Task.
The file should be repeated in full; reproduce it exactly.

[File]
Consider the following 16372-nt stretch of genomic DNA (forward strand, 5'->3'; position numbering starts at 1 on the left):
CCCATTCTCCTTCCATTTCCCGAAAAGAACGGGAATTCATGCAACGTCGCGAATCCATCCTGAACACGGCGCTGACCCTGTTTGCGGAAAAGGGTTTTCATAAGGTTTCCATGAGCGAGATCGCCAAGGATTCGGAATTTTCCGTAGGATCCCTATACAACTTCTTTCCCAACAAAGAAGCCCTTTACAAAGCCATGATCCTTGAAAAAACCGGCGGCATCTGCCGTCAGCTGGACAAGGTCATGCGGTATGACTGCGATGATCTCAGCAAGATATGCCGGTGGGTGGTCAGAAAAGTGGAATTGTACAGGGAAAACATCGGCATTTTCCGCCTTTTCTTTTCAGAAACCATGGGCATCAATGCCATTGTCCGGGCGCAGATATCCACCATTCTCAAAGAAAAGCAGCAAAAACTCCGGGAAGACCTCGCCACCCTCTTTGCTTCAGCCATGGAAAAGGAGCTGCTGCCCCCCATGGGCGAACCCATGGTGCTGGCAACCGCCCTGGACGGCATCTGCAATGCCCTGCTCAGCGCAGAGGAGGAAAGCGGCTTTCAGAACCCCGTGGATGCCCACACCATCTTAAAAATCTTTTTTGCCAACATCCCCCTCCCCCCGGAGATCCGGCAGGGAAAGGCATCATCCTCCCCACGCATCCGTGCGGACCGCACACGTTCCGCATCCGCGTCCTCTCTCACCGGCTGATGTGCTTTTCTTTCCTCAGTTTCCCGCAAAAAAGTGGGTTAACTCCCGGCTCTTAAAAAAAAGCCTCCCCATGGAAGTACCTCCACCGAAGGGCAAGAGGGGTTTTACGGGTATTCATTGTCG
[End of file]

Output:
Consider the following 16372-nt stretch of genomic DNA (forward strand, 5'->3'; position numbering starts at 1 on the left):
CCCATTCTCCTTCCATTTCCCGAAAAGAACGGGAATTCATGCAACGTCGCGAATCCATCCTGAACACGGCGCTGACCCTGTTTGCGGAAAAGGGTTTTCATAAGGTTTCCATGAGCGAGATCGCCAAGGATTCGGAATTTTCCGTAGGATCCCTATACAACTTCTTTCCCAACAAAGAAGCCCTTTACAAAGCCATGATCCTTGAAAAAACCGGCGGCATCTGCCGTCAGCTGGACAAGGTCATGCGGTATGACTGCGATGATCTCAGCAAGATATGCCGGTGGGTGGTCAGAAAAGTGGAATTGTACAGGGAAAACATCGGCATTTTCCGCCTTTTCTTTTCAGAAACCATGGGCATCAATGCCATTGTCCGGGCGCAGATATCCACCATTCTCAAAGAAAAGCAGCAAAAACTCCGGGAAGACCTCGCCACCCTCTTTGCTTCAGCCATGGAAAAGGAGCTGCTGCCCCCCATGGGCGAACCCATGGTGCTGGCAACCGCCCTGGACGGCATCTGCAATGCCCTGCTCAGCGCAGAGGAGGAAAGCGGCTTTCAGAACCCCGTGGATGCCCACACCATCTTAAAAATCTTTTTTGCCAACATCCCCCTCCCCCCGGAGATCCGGCAGGGAAAGGCATCATCCTCCCCACGCATCCGTGCGGACCGCACACGTTCCGCATCCGCGTCCTCTCTCACCGGCTGATGTGCTTTTCTTTCCTCAGTTTCCCGCAAAAAAGTGGGTTAACTCCCGGCTCTTAAAAAAAAGCCTCCCCATGGAAGTACCTCCACCGAAGGGCAAGAGGGGTTTTACGGGTATTCATTGTCG